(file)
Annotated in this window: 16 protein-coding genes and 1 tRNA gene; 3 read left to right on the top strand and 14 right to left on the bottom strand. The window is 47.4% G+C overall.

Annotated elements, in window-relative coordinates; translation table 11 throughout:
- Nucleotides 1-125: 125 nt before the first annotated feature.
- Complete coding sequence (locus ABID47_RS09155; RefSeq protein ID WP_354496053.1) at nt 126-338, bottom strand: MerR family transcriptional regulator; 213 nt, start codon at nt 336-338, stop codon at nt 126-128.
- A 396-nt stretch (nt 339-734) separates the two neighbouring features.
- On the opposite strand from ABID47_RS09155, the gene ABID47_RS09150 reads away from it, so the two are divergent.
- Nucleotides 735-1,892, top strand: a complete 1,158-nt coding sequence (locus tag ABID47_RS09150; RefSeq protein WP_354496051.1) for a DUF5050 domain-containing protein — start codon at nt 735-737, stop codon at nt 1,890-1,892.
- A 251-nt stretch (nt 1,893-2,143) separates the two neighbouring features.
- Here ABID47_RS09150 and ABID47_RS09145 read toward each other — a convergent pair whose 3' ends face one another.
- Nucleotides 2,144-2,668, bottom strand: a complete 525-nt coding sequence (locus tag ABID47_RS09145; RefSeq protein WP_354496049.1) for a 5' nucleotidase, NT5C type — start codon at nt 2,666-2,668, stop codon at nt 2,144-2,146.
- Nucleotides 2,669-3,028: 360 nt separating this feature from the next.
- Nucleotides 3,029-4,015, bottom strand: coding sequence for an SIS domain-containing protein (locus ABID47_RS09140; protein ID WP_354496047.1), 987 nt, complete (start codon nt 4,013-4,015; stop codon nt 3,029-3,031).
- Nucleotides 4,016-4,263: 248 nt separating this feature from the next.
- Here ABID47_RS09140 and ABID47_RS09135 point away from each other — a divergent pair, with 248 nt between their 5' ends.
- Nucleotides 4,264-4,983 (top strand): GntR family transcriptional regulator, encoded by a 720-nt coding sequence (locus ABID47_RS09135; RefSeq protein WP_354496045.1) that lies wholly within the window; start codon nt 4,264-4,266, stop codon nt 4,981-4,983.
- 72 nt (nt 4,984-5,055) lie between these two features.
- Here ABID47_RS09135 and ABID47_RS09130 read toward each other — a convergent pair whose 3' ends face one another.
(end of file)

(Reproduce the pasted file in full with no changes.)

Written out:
Annotated in this window: 16 protein-coding genes and 1 tRNA gene; 3 read left to right on the top strand and 14 right to left on the bottom strand. The window is 47.4% G+C overall.

Annotated elements, in window-relative coordinates; translation table 11 throughout:
- Nucleotides 1-125: 125 nt before the first annotated feature.
- Complete coding sequence (locus ABID47_RS09155; RefSeq protein ID WP_354496053.1) at nt 126-338, bottom strand: MerR family transcriptional regulator; 213 nt, start codon at nt 336-338, stop codon at nt 126-128.
- A 396-nt stretch (nt 339-734) separates the two neighbouring features.
- On the opposite strand from ABID47_RS09155, the gene ABID47_RS09150 reads away from it, so the two are divergent.
- Nucleotides 735-1,892, top strand: a complete 1,158-nt coding sequence (locus tag ABID47_RS09150; RefSeq protein WP_354496051.1) for a DUF5050 domain-containing protein — start codon at nt 735-737, stop codon at nt 1,890-1,892.
- A 251-nt stretch (nt 1,893-2,143) separates the two neighbouring features.
- Here ABID47_RS09150 and ABID47_RS09145 read toward each other — a convergent pair whose 3' ends face one another.
- Nucleotides 2,144-2,668, bottom strand: a complete 525-nt coding sequence (locus tag ABID47_RS09145; RefSeq protein WP_354496049.1) for a 5' nucleotidase, NT5C type — start codon at nt 2,666-2,668, stop codon at nt 2,144-2,146.
- Nucleotides 2,669-3,028: 360 nt separating this feature from the next.
- Nucleotides 3,029-4,015, bottom strand: coding sequence for an SIS domain-containing protein (locus ABID47_RS09140; protein ID WP_354496047.1), 987 nt, complete (start codon nt 4,013-4,015; stop codon nt 3,029-3,031).
- Nucleotides 4,016-4,263: 248 nt separating this feature from the next.
- Here ABID47_RS09140 and ABID47_RS09135 point away from each other — a divergent pair, with 248 nt between their 5' ends.
- Nucleotides 4,264-4,983 (top strand): GntR family transcriptional regulator, encoded by a 720-nt coding sequence (locus ABID47_RS09135; RefSeq protein WP_354496045.1) that lies wholly within the window; start codon nt 4,264-4,266, stop codon nt 4,981-4,983.
- 72 nt (nt 4,984-5,055) lie between these two features.
- Here ABID47_RS09135 and ABID47_RS09130 read toward each other — a convergent pair whose 3' ends face one another.